Upon losing sight of the fact that our embodiedness is inextricably tied both to relational identity and generations past and future, we must proceed to lose sight of two more things. Firstly, John needs to turn his back on the idea that there exists any objective reference point for sexual morality. Why? Because, in truth, marriage is the sexual right by which sexual wrongs can be known. If the use of contraception is not wrong, then an openness to new life is not right, and if marriage is not the right context for sex, then there is no right context—and, therefore, no wrong one. (Hence today’s insistence that the presence of consent is the only criterion for making a sexual act morally valid. The desire to do X justifies doing X.)

Secondly, John must abandon all possibility of locating meaningfulness in anything that flows out of the nature of the body. Meaninglessness cannot give birth to meaningfulness any more than starvation can give birth to a full stomach. If we have inwardly hidden the truth about our body, we must then destroy all external evidence of that truth. Our embrace of contraception compels us to hide the consequences of being made male and female. We must hide our babies.

The Legalization of Abortion and the End of Legal Sex

It is obvious to some, if not to all, that the legalization of abortion played a prominent part in unleashing many of the social ills prevalent today—cohabitation, a rise in sexual violence, and so forth. But just as a physical act brings about a physical effect, so too a legal act—an act of law—brings about a legal effect. Running parallel to the all-too-obvious effect of a physical act of abortion is a less obvious legal effect caused by its decriminalization. What is this legal effect?

This can be tricky terrain to negotiate, so let us break down the answer into three stages. The first stage is to remind ourselves of the relationship between personhood and sex. While it is not true that every human person is, say, male, it is true that every human male is a person—as is every human female. It follows that while there are two ways of being sexed, we can be a human person in only one way, which is to be embodied. Sex and human personhood are inseparable.

Now stage two. The state cannot suppose some persons (those in the womb) not to be persons and continue to recognize natural personhood in law. Here is why. If the state supposes that the child who is presently in the womb is not a natural person, then it also needs to suppose that I was not a natural person when, years ago, I too was a child in the womb. Either the child in the womb is a natural person and I am too, or the child in the womb is not and I am not either. Certainly, I cannot have become a natural person at some point during my own lifetime! Expressed another way, it is not possible to legally deny the natural personhood of the child in the womb only, as each of us once was that child. The state needs to come down on the side of either everybody or nobody, and through abortion laws the state decides not to pledge allegiance to everybody.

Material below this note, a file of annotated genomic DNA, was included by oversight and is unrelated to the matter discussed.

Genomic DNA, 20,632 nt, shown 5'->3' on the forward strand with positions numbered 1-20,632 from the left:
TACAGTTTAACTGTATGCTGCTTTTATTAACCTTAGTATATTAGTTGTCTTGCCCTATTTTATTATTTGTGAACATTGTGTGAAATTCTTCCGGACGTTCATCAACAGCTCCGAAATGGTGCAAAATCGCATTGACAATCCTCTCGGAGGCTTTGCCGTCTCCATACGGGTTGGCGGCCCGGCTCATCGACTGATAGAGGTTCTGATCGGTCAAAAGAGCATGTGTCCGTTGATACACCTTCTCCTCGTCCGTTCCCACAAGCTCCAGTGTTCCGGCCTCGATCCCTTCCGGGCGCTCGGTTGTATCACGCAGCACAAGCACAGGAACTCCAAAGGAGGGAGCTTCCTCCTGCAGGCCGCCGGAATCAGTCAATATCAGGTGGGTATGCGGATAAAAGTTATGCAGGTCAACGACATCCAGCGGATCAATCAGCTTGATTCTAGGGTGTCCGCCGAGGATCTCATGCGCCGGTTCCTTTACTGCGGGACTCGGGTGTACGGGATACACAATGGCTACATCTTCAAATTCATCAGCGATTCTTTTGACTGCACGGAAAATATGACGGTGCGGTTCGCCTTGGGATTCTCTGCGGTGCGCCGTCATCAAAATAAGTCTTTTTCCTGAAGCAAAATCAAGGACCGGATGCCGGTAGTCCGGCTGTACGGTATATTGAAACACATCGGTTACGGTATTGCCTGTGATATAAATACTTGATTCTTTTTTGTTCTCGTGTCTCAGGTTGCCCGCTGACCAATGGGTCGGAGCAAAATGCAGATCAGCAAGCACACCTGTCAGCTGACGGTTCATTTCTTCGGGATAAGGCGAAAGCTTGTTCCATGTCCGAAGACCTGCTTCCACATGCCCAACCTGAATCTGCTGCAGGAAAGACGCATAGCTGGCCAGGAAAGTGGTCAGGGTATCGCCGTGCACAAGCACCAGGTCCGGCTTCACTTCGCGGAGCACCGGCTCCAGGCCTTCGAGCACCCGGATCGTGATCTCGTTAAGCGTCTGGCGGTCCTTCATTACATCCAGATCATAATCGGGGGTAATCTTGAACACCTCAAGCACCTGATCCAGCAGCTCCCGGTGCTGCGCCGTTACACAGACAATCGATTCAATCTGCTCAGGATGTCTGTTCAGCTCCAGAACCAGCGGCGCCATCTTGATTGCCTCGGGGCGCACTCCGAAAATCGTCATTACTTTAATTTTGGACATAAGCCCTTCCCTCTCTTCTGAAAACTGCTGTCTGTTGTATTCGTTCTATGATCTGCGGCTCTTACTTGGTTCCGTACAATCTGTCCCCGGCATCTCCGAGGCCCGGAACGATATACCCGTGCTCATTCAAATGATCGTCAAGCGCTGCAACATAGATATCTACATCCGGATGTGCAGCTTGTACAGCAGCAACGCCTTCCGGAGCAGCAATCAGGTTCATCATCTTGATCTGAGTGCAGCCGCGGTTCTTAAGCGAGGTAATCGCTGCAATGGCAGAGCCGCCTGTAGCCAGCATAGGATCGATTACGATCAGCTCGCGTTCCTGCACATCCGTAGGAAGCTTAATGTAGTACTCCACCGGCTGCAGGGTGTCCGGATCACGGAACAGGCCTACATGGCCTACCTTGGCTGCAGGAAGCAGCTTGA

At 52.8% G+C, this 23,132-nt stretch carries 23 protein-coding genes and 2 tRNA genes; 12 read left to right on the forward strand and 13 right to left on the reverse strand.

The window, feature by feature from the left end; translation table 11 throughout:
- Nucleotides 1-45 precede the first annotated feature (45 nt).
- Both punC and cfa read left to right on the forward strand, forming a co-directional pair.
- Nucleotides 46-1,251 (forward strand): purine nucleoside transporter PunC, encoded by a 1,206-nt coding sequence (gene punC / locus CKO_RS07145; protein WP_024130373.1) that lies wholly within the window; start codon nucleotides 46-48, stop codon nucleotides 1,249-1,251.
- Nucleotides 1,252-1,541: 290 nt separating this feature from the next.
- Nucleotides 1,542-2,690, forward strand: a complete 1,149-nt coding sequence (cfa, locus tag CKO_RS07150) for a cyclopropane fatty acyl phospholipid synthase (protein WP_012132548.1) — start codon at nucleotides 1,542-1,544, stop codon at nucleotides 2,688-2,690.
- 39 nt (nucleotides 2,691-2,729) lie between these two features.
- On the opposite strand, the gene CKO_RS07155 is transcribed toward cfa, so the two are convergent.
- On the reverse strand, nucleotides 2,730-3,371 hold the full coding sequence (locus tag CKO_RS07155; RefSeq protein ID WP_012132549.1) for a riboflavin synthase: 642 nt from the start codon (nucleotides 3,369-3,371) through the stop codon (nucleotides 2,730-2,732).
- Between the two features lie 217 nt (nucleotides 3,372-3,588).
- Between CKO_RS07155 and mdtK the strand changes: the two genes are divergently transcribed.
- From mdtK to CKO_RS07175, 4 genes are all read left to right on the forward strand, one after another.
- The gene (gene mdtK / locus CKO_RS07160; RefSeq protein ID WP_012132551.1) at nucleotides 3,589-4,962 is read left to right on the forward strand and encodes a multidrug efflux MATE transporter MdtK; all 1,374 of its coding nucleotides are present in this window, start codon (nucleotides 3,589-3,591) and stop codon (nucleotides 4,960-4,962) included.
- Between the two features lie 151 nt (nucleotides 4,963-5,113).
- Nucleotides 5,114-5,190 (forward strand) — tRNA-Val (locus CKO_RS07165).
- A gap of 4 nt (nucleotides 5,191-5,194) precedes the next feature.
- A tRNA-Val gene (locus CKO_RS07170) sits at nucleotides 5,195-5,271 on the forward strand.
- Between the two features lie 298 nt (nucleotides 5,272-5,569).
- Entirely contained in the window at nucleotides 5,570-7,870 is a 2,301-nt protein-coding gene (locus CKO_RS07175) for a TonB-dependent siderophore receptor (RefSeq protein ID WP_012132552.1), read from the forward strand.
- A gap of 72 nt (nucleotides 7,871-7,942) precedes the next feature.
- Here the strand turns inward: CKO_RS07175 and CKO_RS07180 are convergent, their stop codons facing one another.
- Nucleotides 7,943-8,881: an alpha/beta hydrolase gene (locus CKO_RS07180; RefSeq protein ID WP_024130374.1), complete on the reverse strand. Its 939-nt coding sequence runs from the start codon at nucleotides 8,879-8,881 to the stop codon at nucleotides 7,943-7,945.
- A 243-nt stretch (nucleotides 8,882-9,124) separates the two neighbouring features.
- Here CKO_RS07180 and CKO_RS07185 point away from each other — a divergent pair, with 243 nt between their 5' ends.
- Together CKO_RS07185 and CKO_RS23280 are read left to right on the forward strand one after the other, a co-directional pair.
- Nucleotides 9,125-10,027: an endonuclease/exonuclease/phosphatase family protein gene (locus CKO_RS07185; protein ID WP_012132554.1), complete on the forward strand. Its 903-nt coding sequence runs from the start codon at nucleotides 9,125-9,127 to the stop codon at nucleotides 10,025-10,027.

Stage three brings together stages one and two, thereby revealing the not-so-obvious legal effect of abortion. If abortion cannot be legalized while leaving intact a legal recognition of natural personhood, then a legal recognition of sex cannot survive abortion laws either, since to deny natural human personhood is to deny natural embodied personhood. The two are the same thing.

Where does this leave us? It leaves us realizing that the devil is in the detail. Signing up for legal permission to be free from the natural consequences of being sexed translates to signing away any access to legal recognition of who we naturally are. When abortion entered law, sex exited.

Thus, we arrive at our final stop: gender identity.

Gender Identity and Tyranny